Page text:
CRISPR Therapeutics announced that the FDA's Cellular, Tissue, and Gene Therapies Advisory Committee had held its meeting for exagamglogene autotemcel (exa-cel), designed to treat severe sickle cell disease (SCD) in individuals aged 12 and older experiencing recurrent vaso-occlusive crises (VOCs).
Exa-cel, previously named CTX001, is an experimental CRISPR-based hematopoietic stem cell therapy designed for individuals with severe hemoglobin disorders. Its IND application was presented to the FDA in April 2018, and within a month, Vertex disclosed a temporary hold, which was pending the clarification of specific inquiries from the FDA as part of its review. The hold was lifted just a few months later, and the companies continued pursuing approvals of clinical trial applications for CTX001 in multiple countries outside the U.S. for both β-thalassemia and SCD.
In the recent AdComm meeting, members closely focused on the data concerning off-target risks, and eventually expressed reservations about the company's capacity to evaluate risk across a wide population. However, when it came to efficacy, there were fewer concerns among the members.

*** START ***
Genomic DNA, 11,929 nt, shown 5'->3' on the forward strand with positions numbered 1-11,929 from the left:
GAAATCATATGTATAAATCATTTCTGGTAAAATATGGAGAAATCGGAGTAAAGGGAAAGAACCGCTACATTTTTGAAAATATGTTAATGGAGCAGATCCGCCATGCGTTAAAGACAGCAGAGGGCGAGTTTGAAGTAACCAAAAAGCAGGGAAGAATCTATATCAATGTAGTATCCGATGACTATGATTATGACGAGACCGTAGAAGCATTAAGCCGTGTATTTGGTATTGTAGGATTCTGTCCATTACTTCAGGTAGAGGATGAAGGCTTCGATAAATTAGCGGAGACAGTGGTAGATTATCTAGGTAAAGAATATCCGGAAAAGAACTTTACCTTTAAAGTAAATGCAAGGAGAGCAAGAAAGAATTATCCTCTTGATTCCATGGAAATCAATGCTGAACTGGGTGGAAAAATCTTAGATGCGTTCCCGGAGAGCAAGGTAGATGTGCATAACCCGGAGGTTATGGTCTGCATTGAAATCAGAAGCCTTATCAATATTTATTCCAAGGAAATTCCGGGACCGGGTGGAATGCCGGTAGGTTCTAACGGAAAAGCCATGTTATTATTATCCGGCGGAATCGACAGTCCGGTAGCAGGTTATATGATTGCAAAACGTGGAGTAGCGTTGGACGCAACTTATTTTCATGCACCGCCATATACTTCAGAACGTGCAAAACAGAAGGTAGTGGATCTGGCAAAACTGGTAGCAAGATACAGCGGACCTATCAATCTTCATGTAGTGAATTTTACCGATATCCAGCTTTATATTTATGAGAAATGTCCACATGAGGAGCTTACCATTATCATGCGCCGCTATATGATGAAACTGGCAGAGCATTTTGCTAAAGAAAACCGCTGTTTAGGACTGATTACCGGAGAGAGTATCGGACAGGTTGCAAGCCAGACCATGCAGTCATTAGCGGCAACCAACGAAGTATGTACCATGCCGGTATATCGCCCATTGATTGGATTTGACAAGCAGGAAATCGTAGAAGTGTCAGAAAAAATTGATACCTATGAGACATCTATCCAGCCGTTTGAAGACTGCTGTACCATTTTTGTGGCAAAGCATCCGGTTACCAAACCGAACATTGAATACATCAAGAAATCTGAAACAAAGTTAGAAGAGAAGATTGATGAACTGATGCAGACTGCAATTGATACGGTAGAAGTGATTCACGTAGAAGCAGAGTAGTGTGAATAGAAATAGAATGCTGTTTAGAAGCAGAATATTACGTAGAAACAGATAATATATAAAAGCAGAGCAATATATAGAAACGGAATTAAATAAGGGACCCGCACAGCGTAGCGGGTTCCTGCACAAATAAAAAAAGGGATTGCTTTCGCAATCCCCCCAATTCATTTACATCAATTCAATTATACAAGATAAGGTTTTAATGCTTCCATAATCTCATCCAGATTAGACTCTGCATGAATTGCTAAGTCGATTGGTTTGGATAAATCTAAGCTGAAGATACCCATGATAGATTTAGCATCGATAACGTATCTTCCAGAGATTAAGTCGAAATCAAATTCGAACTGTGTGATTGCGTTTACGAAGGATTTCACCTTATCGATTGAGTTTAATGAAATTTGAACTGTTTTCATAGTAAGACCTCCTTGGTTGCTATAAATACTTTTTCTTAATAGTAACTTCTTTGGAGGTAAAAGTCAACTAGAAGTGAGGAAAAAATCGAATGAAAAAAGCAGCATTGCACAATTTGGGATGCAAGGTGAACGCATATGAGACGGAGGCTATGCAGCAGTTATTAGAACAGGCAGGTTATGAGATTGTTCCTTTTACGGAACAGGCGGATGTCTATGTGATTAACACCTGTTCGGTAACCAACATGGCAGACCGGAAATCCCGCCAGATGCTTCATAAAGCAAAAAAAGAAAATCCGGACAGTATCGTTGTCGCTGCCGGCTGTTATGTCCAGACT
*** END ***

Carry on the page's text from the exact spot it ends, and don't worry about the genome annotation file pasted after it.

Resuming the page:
The drug marks the first therapeutic product arising from the collaboration between CRISPR Therapeutics and Vertex Pharmaceuticals established in 2015. If approved, exa-cel would be the first genetic therapy for the roughly 20,000 severe SCD patients in the U.S. The FDA granted priority review status for exa-cel in SCD treatment, setting a PDUFA action date of December 8, 2023. Furthermore, the BLA for exa-cel in transfusion-dependent beta-thalassemia (TDT) is scheduled for PDUFA review on March 30, 2024.